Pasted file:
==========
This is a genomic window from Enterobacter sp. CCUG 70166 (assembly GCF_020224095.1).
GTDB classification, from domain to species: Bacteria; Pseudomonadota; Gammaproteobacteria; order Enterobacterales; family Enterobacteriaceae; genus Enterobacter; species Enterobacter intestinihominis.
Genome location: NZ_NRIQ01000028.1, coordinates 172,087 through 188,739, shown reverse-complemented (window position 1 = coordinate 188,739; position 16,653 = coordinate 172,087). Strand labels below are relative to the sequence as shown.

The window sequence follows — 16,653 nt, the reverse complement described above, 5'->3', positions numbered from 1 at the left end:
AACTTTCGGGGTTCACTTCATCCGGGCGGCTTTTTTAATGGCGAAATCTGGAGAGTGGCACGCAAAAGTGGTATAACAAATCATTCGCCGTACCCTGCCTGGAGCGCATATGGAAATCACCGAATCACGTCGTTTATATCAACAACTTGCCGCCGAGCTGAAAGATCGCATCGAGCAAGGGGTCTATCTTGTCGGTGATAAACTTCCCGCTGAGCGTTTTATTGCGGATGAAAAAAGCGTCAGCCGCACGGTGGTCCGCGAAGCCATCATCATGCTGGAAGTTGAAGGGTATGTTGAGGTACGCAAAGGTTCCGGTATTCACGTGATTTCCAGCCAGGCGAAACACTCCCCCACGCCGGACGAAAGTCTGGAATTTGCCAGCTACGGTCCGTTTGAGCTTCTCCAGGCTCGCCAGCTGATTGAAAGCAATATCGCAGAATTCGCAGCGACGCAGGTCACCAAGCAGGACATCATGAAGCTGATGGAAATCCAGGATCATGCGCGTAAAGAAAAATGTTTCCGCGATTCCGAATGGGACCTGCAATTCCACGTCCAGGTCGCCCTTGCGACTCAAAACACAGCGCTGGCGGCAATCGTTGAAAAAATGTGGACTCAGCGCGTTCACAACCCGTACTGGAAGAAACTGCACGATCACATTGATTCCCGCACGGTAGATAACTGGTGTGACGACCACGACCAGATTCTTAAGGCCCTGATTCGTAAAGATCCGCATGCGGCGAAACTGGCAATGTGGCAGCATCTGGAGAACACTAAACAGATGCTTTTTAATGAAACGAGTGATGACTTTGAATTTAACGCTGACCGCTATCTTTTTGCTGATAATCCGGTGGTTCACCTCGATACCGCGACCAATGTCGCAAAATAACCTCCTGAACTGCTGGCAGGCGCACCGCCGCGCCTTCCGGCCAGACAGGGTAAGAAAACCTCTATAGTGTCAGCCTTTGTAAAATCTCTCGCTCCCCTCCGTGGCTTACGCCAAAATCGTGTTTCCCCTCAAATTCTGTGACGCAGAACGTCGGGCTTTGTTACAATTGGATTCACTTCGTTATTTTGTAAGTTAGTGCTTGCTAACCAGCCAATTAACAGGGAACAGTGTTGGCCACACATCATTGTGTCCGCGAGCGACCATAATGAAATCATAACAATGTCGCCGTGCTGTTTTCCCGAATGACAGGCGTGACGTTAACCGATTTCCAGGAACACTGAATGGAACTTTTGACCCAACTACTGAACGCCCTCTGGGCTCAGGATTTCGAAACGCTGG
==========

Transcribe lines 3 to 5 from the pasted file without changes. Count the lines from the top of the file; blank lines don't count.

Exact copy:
Genome location: NZ_NRIQ01000028.1, coordinates 172,087 through 188,739, shown reverse-complemented (window position 1 = coordinate 188,739; position 16,653 = coordinate 172,087). Strand labels below are relative to the sequence as shown.

The window sequence follows — 16,653 nt, the reverse complement described above, 5'->3', positions numbered from 1 at the left end:
AACTTTCGGGGTTCACTTCATCCGGGCGGCTTTTTTAATGGCGAAATCTGGAGAGTGGCACGCAAAAGTGGTATAACAAATCATTCGCCGTACCCTGCCTGGAGCGCATATGGAAATCACCGAATCACGTCGTTTATATCAACAACTTGCCGCCGAGCTGAAAGATCGCATCGAGCAAGGGGTCTATCTTGTCGGTGATAAACTTCCCGCTGAGCGTTTTATTGCGGATGAAAAAAGCGTCAGCCGCACGGTGGTCCGCGAAGCCATCATCATGCTGGAAGTTGAAGGGTATGTTGAGGTACGCAAAGGTTCCGGTATTCACGTGATTTCCAGCCAGGCGAAACACTCCCCCACGCCGGACGAAAGTCTGGAATTTGCCAGCTACGGTCCGTTTGAGCTTCTCCAGGCTCGCCAGCTGATTGAAAGCAATATCGCAGAATTCGCAGCGACGCAGGTCACCAAGCAGGACATCATGAAGCTGATGGAAATCCAGGATCATGCGCGTAAAGAAAAATGTTTCCGCGATTCCGAATGGGACCTGCAATTCCACGTCCAGGTCGCCCTTGCGACTCAAAACACAGCGCTGGCGGCAATCGTTGAAAAAATGTGGACTCAGCGCGTTCACAACCCGTACTGGAAGAAACTGCACGATCACATTGATTCCCGCACGGTAGATAACTGGTGTGACGACCACGACCAGATTCTTAAGGCCCTGATTCGTAAAGATCCGCATGCGGCGAAACTGGCAATGTGGCAGCATCTGGAGAACACTAAACAGATGCTTTTTAATGAAACGAGTGATGACTTTGAATTTAACGCTGACCGCTATCTTTTTGCTGATAATCCGGTGGTTCACCTCGATACCGCGACCAATGTCGCAAAATAACCTCCTGAACTGCTGGCAGGCGCACCGCCGCGCCTTCCGGCCAGACAGGGTAAGAAAACCTCTATAGTGTCAGCCTTTGTAAAATCTCTCGCTCCCCTCCGTGGCTTACGCCAAAATCGTGTTTCCCCTCAAATTCTGTGACGCAGAACGTCGGGCTTTGTTACAATTGGATTCACTTCGTTATTTTGTAAGTTAGTGCTTGCTAACCAGCCAATTAACAGGGAACAGTGTTGGCCACACATCATTGTGTCCGCGAGCGACCATAATGAAATCATAACAATGTCGCCGTGCTGTTTTCCCGAATGACAGGCGTGACGTTAACCGATTTCCAGGAACACTGAATGGAACTTTTGACCCAACTACTGAACGCCCTCTGGGCTCAGGATTTCGAAACGCTGG